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Cannabis in Norway is strictly legalized for medicinal use, all other purposes are illegal.[1]


In December 2017, the Norwegian Parliament's sub-committee on health announced their intention to decriminalize personal drug use, providing medical treatment to users rather than fines and imprisonment.[2] In March 2018, the government created a working group to prepare the reform in drug policy. The group provided its recommendation to the government by 31 December 2019. In the group's given mandate, the police were handed the responsibility to "impose health related measures on drug addicts." Not complying with measures imposed on police "will lead to sanctions."[3][4]

As of 16 April 2021, this bill did not pass parliament. 6 parties (43,8%) voted for, while 3 parties (56,2%) voted against.[5] Despite this decision, most political parties in Norway are currently working for a bill that either decriminalizes drugs on a smaller scale or a bill that will legalize cannabis on its own.[6]

Reform efforts

Norway has traditionally been one of the strictest countries in Europe in regards to cannabis, but this is changing, mainly due to the work of reform groups such as the Association for Humane Drug Policies and the Norwegian NORML as well as influence from international human rights organizations.[7]

Young Liberals of Norway, the youth league of the Norwegian political party Venstre, support the legalisation and regulation of drugs such as cannabis.


Up to 15 g is considered an amount for personal use, and is punished with a fine in the case of first-time offenders; possessing more is punished more harshly. Repeat offenders or dealers can face prison charges. The type of fine given for drug offences are of the more serious category, and will appear on a criminal record. Young first-time offenders are routinely compelled to consent to regular supervised drug testing to avoid prosecution.[8] Up to 1 kg is punished with up to 2 years in prison. If the amount is larger, the limit is 10 years. Amounts over 80 kg are punished with sentences of 3 to 15 years, and in very serious cases up to 21 years is permitted.[9][10][11][12]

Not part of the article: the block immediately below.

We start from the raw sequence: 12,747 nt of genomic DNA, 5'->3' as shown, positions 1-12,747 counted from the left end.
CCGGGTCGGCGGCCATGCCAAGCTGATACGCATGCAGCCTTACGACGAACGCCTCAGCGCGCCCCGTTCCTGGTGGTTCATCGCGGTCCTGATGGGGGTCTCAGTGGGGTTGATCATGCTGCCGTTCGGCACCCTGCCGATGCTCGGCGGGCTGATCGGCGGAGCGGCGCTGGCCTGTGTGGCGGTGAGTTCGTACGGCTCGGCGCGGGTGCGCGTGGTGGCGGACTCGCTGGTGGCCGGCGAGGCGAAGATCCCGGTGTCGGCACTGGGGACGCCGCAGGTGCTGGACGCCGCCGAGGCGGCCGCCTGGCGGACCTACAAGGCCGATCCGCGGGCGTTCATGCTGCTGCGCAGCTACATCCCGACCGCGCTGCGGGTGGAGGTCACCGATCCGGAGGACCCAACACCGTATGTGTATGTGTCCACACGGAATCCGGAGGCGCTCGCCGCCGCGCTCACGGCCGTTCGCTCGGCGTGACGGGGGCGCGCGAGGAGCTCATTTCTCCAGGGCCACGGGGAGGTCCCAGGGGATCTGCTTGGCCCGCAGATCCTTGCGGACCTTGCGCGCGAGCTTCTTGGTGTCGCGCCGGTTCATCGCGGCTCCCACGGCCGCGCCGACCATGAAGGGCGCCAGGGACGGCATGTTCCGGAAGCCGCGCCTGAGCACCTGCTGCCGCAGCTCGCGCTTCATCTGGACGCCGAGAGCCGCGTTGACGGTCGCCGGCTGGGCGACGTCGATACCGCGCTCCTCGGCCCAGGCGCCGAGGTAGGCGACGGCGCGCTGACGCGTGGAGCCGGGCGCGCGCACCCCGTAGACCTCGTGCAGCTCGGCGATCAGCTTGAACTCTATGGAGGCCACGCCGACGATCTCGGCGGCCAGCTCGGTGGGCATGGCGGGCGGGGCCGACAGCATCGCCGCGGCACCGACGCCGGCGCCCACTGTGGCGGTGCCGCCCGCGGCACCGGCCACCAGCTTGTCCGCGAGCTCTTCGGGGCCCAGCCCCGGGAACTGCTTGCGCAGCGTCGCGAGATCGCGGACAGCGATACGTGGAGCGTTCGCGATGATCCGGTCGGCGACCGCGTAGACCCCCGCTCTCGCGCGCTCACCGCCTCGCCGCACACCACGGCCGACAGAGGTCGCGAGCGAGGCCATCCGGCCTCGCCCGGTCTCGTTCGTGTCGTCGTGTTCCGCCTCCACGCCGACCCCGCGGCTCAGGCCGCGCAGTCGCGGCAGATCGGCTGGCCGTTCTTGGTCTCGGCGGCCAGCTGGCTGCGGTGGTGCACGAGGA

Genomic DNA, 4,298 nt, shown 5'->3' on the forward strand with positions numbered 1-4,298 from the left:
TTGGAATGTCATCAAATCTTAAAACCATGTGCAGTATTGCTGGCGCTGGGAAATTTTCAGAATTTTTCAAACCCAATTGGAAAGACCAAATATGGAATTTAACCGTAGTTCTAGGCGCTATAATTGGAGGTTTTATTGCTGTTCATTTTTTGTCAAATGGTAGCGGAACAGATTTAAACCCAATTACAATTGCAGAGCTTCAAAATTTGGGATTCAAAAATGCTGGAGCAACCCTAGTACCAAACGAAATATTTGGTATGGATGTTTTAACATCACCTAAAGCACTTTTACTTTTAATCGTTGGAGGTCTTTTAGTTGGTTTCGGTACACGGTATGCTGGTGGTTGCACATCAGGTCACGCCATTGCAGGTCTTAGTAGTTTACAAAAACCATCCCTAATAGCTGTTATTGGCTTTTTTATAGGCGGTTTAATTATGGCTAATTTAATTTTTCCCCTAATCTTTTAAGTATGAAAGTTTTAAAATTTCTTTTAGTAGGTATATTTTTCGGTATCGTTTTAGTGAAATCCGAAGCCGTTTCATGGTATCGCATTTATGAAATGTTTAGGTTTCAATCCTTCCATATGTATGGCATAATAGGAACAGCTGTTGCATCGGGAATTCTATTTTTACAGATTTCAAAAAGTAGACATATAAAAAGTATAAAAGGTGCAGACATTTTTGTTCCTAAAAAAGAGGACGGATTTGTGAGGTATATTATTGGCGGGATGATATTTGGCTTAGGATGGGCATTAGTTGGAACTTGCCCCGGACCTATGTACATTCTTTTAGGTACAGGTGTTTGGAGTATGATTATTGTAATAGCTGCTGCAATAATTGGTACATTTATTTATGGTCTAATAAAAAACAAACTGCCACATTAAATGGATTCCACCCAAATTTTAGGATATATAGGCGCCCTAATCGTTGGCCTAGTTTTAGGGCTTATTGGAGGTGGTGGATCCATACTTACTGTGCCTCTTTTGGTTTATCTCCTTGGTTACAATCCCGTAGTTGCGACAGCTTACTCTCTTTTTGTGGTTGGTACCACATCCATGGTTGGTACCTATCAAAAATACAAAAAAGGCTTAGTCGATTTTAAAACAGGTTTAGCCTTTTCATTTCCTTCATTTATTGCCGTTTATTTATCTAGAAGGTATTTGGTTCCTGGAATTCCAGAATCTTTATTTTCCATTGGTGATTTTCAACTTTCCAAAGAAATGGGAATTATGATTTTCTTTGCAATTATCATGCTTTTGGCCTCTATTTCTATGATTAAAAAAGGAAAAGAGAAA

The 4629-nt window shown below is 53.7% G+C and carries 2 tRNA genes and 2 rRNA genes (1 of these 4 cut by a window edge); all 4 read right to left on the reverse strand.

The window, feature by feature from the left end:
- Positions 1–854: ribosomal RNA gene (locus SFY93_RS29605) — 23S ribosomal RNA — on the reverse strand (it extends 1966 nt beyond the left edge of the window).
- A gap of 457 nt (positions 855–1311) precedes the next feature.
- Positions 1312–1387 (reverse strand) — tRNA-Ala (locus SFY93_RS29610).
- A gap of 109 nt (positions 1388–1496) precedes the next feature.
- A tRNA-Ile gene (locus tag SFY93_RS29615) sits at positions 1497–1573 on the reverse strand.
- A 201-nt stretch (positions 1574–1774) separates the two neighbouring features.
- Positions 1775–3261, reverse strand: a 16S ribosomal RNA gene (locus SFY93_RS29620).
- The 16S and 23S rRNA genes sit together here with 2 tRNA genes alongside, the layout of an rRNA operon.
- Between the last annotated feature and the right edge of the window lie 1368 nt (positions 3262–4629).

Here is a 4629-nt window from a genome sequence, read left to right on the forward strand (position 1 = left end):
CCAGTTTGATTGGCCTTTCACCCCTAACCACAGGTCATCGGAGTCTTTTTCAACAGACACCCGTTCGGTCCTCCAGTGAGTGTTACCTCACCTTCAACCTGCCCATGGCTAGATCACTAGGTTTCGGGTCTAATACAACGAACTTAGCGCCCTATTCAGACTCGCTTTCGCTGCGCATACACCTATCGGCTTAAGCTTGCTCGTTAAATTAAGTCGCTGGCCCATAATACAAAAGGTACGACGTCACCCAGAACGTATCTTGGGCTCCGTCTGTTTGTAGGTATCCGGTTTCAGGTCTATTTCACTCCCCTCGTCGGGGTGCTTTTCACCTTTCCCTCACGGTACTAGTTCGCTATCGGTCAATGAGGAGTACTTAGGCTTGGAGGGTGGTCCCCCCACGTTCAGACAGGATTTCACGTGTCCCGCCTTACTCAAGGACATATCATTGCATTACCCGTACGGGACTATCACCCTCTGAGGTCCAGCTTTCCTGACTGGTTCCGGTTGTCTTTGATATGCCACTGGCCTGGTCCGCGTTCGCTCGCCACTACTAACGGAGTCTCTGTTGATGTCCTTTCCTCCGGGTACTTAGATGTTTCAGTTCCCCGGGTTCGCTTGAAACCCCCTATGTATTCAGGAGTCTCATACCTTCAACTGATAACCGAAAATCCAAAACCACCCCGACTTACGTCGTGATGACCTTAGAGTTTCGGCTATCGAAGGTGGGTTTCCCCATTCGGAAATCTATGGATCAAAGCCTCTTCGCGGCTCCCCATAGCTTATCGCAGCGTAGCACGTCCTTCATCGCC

1. ^ "Behandling med medisinsk cannabis innenfor dagens regelverk". Statens Legemiddelverk.
  2. ^ Historisk i Stortinget: Slutt på straff for rusmisbrukere - Rusmidler -, 13.12.2017
  3. ^ "Mandate for the Drug Policy Working Group". The Office of the Prime Minister. 26 May 2021.
  4. ^ "The Drug Policy Working Group". The Office of the Prime Minister. 23 March 2018.
  5. ^ "Støre sier nei - rusreformen splitter ap". nrk. 16 April 2021.
  6. ^ "MDG landsmøtet avsluttet–dette er de viktigste vedtakene". frifagbevegelse. 29 March 2021.
  7. ^ "Cannabis law reform in Norway". NORML Norway.
  8. ^ "Bergen kommune skeptisk til frivillige ruskontrakter" (in Norwegian). Norway: Bergensavisen. 2014-12-27.
  9. ^ "Straffeloven § 162" (in Norwegian). Norway: Lovdata. 2015-09-09.
  10. ^ "Legemiddelloven § 24" (in Norwegian). Norway: Lovdata. 2015-09-09.
  11. ^ "Rundskriv nr. 2, 2014" (PDF) (in Norwegian). Norway: Riksadvokaten. 2014-06-26.
  12. ^ "Mildere straff for hasjbesittelse" (in Norwegian). Norway: VG Nett. 2006-07-20.